22 Dec 2016

Organised under the auspices of the ITTF Development Programme and supported by Olympic Solidarity, a three part Developing a National Sports Structure Course came to a conclusion in Jamaica on Monday 12th December.

The first part had been held from Monday 30th May to Monday 4th July, the second from Friday 5th August to Sunday 4th September with the last element commencing on Monday 7th November.

by Ian Marshall, ITTF Publications Editor

Throughout, the Course Conductor was Christian Lillieroos; a six day ITTF Level Two Coaches Course which started on Tuesday 6th December closed the curtain.

Impressively, it was the fifth ITTF Certification Course in Jamaica this year, home for proceedings was the G. C. Foster University, an education establishment with a focus on educating coaches and physical education teachers. Also, they possess a table tennis team, the premises being the home for the 2015 Jamaica National Championships.

Predominantly course members were from Jamaica but there were students from Guyana and pertinently one course member was present for a second time; the reason being that few students progress directly to Level Three and thus need to refresh the mind.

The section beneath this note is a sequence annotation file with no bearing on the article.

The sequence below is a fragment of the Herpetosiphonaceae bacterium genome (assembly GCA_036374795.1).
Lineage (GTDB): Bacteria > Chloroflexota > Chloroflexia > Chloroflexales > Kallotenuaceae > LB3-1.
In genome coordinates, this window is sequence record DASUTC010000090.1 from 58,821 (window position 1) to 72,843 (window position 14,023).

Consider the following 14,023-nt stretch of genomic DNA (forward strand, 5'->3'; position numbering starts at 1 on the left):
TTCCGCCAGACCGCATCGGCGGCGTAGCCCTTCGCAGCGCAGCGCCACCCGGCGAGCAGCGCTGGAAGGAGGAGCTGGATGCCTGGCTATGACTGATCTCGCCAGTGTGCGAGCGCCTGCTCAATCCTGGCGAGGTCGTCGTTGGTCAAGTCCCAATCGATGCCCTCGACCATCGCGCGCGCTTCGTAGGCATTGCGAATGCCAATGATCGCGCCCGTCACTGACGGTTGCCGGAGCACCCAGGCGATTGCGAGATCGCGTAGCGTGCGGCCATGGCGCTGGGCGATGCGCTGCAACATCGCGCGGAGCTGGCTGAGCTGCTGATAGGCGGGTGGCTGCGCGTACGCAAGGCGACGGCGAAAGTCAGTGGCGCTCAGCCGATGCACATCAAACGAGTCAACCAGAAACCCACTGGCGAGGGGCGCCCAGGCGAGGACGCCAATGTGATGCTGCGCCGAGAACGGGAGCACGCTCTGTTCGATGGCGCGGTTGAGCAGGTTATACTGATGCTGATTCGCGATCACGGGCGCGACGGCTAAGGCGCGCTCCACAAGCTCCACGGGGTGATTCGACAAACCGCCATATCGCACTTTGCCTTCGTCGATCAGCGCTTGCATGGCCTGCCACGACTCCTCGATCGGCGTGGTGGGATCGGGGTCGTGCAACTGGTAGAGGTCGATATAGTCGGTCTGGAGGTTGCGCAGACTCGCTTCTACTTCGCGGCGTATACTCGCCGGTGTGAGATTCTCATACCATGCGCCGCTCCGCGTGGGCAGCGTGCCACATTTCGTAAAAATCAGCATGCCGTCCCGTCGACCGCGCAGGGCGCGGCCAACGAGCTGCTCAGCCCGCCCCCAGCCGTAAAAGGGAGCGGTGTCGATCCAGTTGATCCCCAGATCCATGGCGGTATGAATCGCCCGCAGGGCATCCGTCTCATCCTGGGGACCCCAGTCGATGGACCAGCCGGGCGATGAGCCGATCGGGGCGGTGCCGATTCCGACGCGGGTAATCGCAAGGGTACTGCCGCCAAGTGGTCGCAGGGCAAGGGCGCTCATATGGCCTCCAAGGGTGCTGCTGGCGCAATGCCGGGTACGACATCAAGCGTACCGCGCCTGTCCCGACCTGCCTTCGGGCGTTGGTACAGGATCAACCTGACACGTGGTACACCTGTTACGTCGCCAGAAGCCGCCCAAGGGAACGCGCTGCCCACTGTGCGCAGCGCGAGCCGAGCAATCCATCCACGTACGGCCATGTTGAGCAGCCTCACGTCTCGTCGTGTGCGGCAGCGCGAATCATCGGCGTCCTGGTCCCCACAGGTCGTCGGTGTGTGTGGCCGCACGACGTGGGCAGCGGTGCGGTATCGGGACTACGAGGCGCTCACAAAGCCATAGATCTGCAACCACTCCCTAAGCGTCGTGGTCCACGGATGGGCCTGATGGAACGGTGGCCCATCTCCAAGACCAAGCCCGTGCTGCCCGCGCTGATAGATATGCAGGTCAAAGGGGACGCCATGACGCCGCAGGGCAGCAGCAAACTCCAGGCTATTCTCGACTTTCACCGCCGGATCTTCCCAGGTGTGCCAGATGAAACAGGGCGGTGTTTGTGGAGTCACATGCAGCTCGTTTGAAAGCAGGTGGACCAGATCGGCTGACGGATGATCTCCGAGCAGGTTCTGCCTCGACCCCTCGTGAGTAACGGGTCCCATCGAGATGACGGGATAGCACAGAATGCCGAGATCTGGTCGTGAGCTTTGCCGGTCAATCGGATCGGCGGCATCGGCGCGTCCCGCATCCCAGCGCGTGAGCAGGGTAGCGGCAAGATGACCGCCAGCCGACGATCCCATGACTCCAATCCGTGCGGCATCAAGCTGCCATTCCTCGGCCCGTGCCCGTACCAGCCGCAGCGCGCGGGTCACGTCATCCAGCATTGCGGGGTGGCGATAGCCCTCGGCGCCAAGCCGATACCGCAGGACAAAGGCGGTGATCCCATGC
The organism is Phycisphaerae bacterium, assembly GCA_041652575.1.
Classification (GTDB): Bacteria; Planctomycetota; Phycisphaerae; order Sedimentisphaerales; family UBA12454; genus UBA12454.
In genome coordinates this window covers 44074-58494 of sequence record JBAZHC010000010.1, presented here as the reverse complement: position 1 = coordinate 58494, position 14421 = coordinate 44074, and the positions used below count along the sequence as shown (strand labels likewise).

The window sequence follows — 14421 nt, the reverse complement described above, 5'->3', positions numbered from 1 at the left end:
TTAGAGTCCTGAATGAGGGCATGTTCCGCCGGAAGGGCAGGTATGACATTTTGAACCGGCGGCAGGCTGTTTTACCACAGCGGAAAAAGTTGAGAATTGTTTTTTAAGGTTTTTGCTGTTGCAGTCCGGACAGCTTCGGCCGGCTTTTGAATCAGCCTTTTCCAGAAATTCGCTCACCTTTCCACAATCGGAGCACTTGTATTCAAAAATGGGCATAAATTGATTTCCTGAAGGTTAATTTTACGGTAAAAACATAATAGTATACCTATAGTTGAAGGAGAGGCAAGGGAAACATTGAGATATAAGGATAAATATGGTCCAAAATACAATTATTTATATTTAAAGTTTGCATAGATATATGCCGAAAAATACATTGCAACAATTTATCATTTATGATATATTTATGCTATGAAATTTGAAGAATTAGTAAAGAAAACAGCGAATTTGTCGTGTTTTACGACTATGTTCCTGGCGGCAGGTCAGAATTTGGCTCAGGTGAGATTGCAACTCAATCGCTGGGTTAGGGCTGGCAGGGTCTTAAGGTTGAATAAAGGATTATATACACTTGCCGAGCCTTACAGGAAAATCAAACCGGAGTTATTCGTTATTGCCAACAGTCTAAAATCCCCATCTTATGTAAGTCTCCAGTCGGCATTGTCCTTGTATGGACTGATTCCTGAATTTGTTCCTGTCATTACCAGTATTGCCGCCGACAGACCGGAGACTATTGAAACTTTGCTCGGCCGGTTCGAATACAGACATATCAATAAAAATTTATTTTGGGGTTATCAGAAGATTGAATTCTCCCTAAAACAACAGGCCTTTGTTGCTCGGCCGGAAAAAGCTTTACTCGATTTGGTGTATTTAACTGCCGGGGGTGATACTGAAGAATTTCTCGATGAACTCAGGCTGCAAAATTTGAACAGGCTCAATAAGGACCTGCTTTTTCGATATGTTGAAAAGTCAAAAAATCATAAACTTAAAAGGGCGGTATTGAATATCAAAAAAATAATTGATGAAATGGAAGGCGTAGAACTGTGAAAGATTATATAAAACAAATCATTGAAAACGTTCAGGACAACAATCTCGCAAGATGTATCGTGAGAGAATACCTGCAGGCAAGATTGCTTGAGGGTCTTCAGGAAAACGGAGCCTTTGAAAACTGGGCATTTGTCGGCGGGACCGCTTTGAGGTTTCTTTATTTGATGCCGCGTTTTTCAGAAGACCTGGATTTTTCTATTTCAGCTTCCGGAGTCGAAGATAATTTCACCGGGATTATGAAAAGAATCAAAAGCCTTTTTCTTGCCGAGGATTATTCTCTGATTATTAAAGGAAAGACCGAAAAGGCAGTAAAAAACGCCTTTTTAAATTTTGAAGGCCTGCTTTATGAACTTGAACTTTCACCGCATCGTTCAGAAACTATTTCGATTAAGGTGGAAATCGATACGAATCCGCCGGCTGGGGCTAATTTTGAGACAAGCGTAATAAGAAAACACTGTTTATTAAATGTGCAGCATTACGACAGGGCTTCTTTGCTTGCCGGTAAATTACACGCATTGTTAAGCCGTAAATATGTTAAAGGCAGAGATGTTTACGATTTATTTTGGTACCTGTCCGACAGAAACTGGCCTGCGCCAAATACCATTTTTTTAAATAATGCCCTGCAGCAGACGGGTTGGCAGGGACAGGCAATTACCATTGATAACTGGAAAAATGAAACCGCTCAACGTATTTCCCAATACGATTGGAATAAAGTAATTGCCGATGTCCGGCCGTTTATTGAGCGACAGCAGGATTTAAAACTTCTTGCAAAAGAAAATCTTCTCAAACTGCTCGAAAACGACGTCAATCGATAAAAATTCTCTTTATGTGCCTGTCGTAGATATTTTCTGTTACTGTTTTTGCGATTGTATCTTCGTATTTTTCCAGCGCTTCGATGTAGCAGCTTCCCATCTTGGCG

“Technique is what many coaches believe is the most important part of being a coach, in Level Two the coaches had to learn about technique all the way up to World class level. In Level Three and high performance the focus is mostly on strategy, mental training and physical training”, Christian Lillieroos

Christian Lillieroos conducts a theory session (Photo: courtesy of Christian Lillieroos)

However, only Level One Course Conductor took part and most certainly it was a highly motivated student. Konata Beluchi was attending his fourth course of the year.

Impressively 50 per cent of the coaches gained sufficiently high grades in the theory and practical elements in order to progress to Level Three. Comparatively small classes which enabled a high degree of personal attention contributed to the high success rates; nevertheless, it was a quite outstanding result.

“Theory is normally the most challenging part of the Level Two course but this group of coaches did very well in the theory”, Christian Lillieroos

A high level of success and none did better than the host nation’s Dale Parham. He recorded the quite unusual achievement of gaining the perfect score of 20 marks.

Likewise from beyond Jamaican shores there was one most impressive student. Dwayne Dick, who travelled from Guyana, was among the coaches who got good enough grades to continue to Level Three.

Stephen Grant an ITTF Level 3 coach was the organizer of the course.

A presentation to concluded proceedings in Kingston (Photo: courtesy of Christian Lillieroos)
High Performance and Development Coaching